Whether it is due to layoffs or an unfit environment, many H-1B visa holders are unable to stay with the initial employer that petitioned them for their visa. Just like United States citizens, H-1B visa workers will experience an abundance of growth and change within their professional lifetime, which their legal status will need to be reflective of.
There are several visa classifications for individuals who come to the U.S. tied to the field of work, level of experience, duration of employment, and more. Some individuals may work on a seasonal basis, while other temporary work engagements may vary. In all cases, an employment immigration attorney should be consulted to make sure you adhere to the right legal guidelines.
Generally, lawful immigration status in the United States may fall under the following categories:
- Temporary Work Visas (Non-Immigrant Visas)
- Permanent Immigrant Workers
- Student/Exchange Visitors
While all of the employment-based visas vary, all of the job opportunities exist to benefit the U.S. economy. Each year, 65,000 H1-B visas are granted to foreign employees with a high caliber of knowledge and experience in the fields of mathematics, law, social and physical sciences, healthcare, business, education, arts, and other parallel industries. These visas allow U.S. companies to temporarily outsource the special talents needed to conduct operations, as it is not always possible to employ the right skill set internally.
Can I Transfer My H1-B Visa to Another Employer?
Layoffs are unfortunately common considering the post-pandemic business models and the looming recession. Most recently, foreign-born skilled workers in the tech industry experienced mass layoffs. Fortunately, the U.S. government understands these uncertainties. In the event of a layoff you have several options:
- Find new employment within 60 days
- Apply for a change of status
- Apply for a new H-1B based on a change of employment
Those who came to the country on an H1-B visa are also not permanently linked to their initial petitioner. If you want to switch employers, your new employer will need to file for an H-1B Change of Employer, which will transfer the sponsorship to your new employer. Some of the documents your new employer will need to submit include:
- An employment letter with the relevant job details including job description, title, and salary
- Visa Petition and any required documents or fees
- Labor Condition Application
The H1-B worker must also submit:
- U.S. visa
- Recent pay check stubs
- Their resume and relevant experience including their degree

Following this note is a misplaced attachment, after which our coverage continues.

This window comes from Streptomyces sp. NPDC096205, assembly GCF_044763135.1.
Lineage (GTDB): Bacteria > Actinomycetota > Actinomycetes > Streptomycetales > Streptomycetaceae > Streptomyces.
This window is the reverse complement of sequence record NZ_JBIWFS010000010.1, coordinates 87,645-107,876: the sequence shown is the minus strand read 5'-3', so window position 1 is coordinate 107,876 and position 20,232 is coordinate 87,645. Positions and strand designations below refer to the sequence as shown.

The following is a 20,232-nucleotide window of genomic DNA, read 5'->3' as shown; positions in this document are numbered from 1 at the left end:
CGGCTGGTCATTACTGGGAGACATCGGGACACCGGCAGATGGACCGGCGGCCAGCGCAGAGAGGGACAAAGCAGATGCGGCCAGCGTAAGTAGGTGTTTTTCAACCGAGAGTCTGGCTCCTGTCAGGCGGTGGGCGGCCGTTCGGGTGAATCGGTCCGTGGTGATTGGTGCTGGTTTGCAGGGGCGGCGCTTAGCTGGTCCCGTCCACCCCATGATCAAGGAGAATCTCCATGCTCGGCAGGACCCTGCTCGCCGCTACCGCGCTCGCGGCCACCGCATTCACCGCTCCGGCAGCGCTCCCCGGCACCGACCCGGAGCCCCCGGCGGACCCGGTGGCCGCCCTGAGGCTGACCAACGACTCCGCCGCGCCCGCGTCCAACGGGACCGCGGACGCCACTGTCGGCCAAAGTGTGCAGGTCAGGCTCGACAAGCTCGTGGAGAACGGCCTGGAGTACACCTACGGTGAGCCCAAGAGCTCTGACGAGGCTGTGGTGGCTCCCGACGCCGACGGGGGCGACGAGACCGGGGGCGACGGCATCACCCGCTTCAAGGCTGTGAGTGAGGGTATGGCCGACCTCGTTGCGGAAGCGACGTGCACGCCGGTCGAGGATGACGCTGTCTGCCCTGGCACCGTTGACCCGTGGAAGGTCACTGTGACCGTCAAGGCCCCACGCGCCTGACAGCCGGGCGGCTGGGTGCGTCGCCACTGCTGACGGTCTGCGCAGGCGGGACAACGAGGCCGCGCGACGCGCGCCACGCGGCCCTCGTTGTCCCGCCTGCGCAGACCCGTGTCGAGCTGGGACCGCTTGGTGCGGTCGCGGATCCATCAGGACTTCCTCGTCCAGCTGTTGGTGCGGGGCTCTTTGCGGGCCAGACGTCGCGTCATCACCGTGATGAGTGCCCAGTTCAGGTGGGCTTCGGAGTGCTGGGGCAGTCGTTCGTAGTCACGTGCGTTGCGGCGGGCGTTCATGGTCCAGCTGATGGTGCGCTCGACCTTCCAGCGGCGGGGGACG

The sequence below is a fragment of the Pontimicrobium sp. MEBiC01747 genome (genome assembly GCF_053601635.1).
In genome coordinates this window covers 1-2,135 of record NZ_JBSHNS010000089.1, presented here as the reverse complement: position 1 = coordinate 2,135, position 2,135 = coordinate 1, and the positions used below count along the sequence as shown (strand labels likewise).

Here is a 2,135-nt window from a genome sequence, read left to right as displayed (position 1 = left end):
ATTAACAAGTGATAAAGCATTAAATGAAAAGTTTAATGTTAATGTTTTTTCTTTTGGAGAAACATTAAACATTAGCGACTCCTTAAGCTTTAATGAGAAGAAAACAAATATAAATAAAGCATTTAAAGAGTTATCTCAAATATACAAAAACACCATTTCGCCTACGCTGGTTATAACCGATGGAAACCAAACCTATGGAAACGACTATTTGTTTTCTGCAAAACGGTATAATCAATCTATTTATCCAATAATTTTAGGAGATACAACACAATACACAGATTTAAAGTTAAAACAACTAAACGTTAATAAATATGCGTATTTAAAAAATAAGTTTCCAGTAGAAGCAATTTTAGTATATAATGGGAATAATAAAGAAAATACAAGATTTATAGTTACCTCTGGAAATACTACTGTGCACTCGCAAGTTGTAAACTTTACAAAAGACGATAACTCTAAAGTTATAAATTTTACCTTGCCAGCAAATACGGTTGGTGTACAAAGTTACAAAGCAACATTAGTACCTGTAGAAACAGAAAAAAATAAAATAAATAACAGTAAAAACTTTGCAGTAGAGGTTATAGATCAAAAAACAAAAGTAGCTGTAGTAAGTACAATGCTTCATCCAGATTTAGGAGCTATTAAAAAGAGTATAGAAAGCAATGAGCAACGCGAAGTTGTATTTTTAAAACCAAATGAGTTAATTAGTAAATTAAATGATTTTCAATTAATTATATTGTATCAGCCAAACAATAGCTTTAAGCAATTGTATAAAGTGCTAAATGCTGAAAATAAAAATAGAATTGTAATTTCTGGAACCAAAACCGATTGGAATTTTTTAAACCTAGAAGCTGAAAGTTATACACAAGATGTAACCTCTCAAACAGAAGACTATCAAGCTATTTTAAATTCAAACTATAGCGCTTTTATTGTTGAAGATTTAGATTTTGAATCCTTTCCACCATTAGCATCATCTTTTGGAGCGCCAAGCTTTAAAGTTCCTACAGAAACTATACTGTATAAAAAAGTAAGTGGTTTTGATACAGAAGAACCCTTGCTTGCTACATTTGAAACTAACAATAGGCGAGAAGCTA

Because you are switching jobs on an H-1B visa, your H1-B transfer will allow you to begin the new position while your visa is still processing with U.S. Citizenship and Immigration Services. Further, you do not have to be worried about the quota cap as you are already accounted for.
Can I Transfer My H1-B to Multiple Employers?
H-1B visas may be transferred as many times as needed so long as the expiration date is renewed. However, one must be careful that their paperwork is filed completely and timely as failure to do so could impact your H1-B status. It is advisable to speak with your attorney when applying to a new job(s) to ensure that you are in compliance with the USCIS guidelines.
If you are switching jobs within the same company you may not need to reapply for an H1-B visa. Individuals should check to see whether their new position is considered a “material change,” and file for an H-1B amendment if needed.
Do H1-B Job Changes Impact Expiration Dates?
If you submit an H1-B application for a new position, your initial expiration date will still be valid. When filing for an extension of your H-1B status, you will be authorized to work up until 240 days after the expiration date of your current visa so long as your request for an H-1B extension is still pending.
Can My H1-B Visa Transfer Be Rejected?
H1-B visa transfers may be rejected for a variety of reasons. Some of the following are common causes of visa rejection:
- Petitioner Errors: The most common reason that H-1B petitions are denied are because the petitioner was unable to show that the beneficiary will be working in a specialty occupation.
- Applicant Errors: Similar to the petitioner, the applicant also bears the burden of proof that they qualify to work in the specialty occupation. It may also not be possible to be granted H-1B status if the beneficiary has previous violations of their immigration status.
- Application Errors: Like any filing, compliance and completion is of the utmost importance. All paperwork and fees must be submitted timely and accurately. Failure to do so may result in a denial.
In some cases, but not always, an applicant may be able to reapply depending on the reasoning behind the denial.
Unfortunately, even a minor error may result in the rejection of your H1-B transfer. If you are unsure about any aspect of your application process, you should contact an employment immigration attorney. Having legal guidance will ensure a smooth transfer, and will give you a peace of mind.
Speak to an Employment Immigration Attorney
Job hunting can be stressful in and of itself, aside from the additional strain of adhering to visa guidelines when doing so. Migrant workers who are preparing for a new professional avenue face a new set of challenges and uncertainties. Whether you were laid-off or are simply advancing in job title, it is in your best interest to consult an employment-based immigration attorney who can walk you through the process.
Reeves Immigration Law Group wants to support you in your professional endeavors, and takes pride in the success of its clients. During our consultation, we will truly hear your story and work relentlessly to find an immigration path that matches your needs. Contact us today to speak with our employment immigration attorneys